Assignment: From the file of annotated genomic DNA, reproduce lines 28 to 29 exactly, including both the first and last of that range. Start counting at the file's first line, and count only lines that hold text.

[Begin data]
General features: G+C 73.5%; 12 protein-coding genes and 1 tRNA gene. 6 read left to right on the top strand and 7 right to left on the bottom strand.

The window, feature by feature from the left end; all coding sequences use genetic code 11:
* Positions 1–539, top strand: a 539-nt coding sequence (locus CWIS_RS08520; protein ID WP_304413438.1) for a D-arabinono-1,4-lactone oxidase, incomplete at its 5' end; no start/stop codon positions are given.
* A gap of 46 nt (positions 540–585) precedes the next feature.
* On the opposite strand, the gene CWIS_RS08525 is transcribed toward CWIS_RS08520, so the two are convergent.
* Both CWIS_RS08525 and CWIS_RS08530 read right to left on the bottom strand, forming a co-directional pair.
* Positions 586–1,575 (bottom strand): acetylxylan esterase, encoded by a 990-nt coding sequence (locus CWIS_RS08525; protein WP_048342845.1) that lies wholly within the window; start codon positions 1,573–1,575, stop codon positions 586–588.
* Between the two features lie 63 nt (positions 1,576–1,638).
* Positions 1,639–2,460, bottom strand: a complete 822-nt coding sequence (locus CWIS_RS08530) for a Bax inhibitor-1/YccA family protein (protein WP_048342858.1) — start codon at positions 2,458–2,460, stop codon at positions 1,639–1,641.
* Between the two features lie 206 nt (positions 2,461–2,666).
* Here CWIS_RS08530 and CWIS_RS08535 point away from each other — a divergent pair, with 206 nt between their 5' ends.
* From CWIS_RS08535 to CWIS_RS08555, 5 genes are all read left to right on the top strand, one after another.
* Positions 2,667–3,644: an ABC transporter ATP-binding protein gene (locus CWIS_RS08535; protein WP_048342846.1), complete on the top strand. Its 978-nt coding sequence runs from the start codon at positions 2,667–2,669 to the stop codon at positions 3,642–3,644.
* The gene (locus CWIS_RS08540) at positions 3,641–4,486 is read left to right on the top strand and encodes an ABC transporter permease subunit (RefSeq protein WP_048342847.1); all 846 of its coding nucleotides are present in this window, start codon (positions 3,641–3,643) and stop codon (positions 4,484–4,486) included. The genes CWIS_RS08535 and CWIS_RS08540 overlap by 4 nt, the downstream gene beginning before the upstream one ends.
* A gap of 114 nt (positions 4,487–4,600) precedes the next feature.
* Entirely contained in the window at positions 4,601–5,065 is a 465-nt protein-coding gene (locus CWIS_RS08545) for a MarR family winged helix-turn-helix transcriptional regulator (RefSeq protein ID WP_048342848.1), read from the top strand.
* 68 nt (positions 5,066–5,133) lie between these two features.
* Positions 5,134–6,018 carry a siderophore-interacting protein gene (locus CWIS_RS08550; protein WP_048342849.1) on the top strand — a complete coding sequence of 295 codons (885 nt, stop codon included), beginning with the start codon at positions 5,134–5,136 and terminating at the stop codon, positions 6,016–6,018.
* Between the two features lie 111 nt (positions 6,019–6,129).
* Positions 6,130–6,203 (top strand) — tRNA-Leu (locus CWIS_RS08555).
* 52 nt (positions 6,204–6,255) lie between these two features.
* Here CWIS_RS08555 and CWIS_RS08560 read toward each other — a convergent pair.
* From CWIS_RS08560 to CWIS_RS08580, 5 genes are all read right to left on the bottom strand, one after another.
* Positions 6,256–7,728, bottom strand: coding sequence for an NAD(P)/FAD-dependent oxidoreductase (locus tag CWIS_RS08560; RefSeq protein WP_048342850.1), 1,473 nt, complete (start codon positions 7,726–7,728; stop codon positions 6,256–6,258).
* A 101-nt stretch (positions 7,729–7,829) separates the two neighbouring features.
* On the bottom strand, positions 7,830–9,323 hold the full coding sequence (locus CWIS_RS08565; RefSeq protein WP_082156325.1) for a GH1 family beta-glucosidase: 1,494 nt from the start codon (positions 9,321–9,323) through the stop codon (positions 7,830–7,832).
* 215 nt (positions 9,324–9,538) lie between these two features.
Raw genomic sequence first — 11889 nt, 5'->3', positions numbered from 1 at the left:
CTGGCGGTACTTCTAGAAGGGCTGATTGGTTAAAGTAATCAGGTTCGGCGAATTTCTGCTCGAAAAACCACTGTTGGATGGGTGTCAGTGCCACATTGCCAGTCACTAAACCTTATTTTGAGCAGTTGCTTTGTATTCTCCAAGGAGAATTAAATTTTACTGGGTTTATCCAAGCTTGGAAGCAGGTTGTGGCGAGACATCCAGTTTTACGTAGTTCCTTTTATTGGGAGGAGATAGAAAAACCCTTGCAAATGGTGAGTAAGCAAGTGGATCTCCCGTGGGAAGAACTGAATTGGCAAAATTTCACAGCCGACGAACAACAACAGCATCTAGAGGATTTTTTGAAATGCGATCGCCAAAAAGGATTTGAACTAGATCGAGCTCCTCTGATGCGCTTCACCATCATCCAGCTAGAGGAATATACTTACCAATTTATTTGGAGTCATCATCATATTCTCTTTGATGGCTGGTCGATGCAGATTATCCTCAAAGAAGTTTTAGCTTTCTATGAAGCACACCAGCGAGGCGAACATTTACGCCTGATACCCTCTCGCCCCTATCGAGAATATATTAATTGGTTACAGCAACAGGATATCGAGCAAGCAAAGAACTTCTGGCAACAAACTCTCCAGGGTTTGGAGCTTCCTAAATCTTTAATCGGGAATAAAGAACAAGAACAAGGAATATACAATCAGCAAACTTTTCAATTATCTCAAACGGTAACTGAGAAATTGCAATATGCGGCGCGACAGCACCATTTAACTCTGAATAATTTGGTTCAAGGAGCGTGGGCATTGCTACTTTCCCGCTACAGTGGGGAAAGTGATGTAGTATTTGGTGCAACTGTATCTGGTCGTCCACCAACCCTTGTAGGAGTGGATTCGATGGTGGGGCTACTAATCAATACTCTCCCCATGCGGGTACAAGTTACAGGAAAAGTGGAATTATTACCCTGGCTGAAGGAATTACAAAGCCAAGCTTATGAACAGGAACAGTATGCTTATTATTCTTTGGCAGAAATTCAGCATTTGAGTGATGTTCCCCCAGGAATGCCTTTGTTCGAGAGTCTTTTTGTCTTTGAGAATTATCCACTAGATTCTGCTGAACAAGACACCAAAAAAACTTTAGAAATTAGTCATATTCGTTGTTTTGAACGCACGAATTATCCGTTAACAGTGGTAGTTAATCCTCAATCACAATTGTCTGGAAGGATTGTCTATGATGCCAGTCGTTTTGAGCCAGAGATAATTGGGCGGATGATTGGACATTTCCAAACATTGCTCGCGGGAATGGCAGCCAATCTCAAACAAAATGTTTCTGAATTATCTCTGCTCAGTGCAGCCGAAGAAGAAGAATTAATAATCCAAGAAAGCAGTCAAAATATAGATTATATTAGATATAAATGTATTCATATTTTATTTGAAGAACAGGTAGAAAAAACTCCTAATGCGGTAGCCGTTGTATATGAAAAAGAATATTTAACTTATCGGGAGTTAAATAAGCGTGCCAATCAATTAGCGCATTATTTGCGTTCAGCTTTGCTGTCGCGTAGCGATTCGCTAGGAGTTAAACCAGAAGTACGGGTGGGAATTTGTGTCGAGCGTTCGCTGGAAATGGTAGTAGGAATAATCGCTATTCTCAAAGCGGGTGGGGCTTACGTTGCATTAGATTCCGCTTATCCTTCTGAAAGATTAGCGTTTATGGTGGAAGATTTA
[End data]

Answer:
Raw genomic sequence first — 11889 nt, 5'->3', positions numbered from 1 at the left:
CTGGCGGTACTTCTAGAAGGGCTGATTGGTTAAAGTAATCAGGTTCGGCGAATTTCTGCTCGAAAAACCACTGTTGGATGGGTGTCAGTGCCACATTGCCAGTCACTAAACCTTATTTTGAGCAGTTGCTTTGTATTCTCCAAGGAGAATTAAATTTTACTGGGTTTATCCAAGCTTGGAAGCAGGTTGTGGCGAGACATCCAGTTTTACGTAGTTCCTTTTATTGGGAGGAGATAGAAAAACCCTTGCAAATGGTGAGTAAGCAAGTGGATCTCCCGTGGGAAGAACTGAATTGGCAAAATTTCACAGCCGACGAACAACAACAGCATCTAGAGGATTTTTTGAAATGCGATCGCCAAAAAGGATTTGAACTAGATCGAGCTCCTCTGATGCGCTTCACCATCATCCAGCTAGAGGAATATACTTACCAATTTATTTGGAGTCATCATCATATTCTCTTTGATGGCTGGTCGATGCAGATTATCCTCAAAGAAGTTTTAGCTTTCTATGAAGCACACCAGCGAGGCGAACATTTACGCCTGATACCCTCTCGCCCCTATCGAGAATATATTAATTGGTTACAGCAACAGGATATCGAGCAAGCAAAGAACTTCTGGCAACAAACTCTCCAGGGTTTGGAGCTTCCTAAATCTTTAATCGGGAATAAAGAACAAGAACAAGGAATATACAATCAGCAAACTTTTCAATTATCTCAAACGGTAACTGAGAAATTGCAATATGCGGCGCGACAGCACCATTTAACTCTGAATAATTTGGTTCAAGGAGCGTGGGCATTGCTACTTTCCCGCTACAGTGGGGAAAGTGATGTAGTATTTGGTGCAACTGTATCTGGTCGTCCACCAACCCTTGTAGGAGTGGATTCGATGGTGGGGCTACTAATCAATACTCTCCCCATGCGGGTACAAGTTACAGGAAAAGTGGAATTATTACCCTGGCTGAAGGAATTACAAAGCCAAGCTTATGAACAGGAACAGTATGCTTATTATTCTTTGGCAGAAATTCAGCATTTGAGTGATGTTCCCCCAGGAATGCCTTTGTTCGAGAGTCTTTTTGTCTTTGAGAATTATCCACTAGATTCTGCTGAACAAGACACCAAAAAAACTTTAGAAATTAGTCATATTCGTTGTTTTGAACGCACGAATTATCCGTTAACAGTGGTAGTTAATCCTCAATCACAATTGTCTGGAAGGATTGTCTATGATGCCAGTCGTTTTGAGCCAGAGATAATTGGGCGGATGATTGGACATTTCCAAACATTGCTCGCGGGAATGGCAGCCAATCTCAAACAAAATGTTTCTGAATTATCTCTGCTCAGTGCAGCCGAAGAAGAAGAATTAATAATCCAAGAAAGCAGTCAAAATATAGATTATATTAGATATAAATGTATTCATATTTTATTTGAAGAACAGGTAGAAAAAACTCCTAATGCGGTAGCCGTTGTATATGAAAAAGAATATTTAACTTATCGGGAGTTAAATAAGCGTGCCAATCAATTAGCGCATTATTTGCGTTCAGCTTTGCTGTCGCGTAGCGATTCGCTAGGAGTTAAACCAGAAGTACGGGTGGGAATTTGTGTCGAGCGTTCGCTGGAAATGGTAGTAGGAATAATCGCTATTCTCAAAGCGGGTGGGGCTTACGTTGCATTAGATTCCGCTTATCCTTCTGAAAGATTAGCGTTTATGGTGGAAGATTTA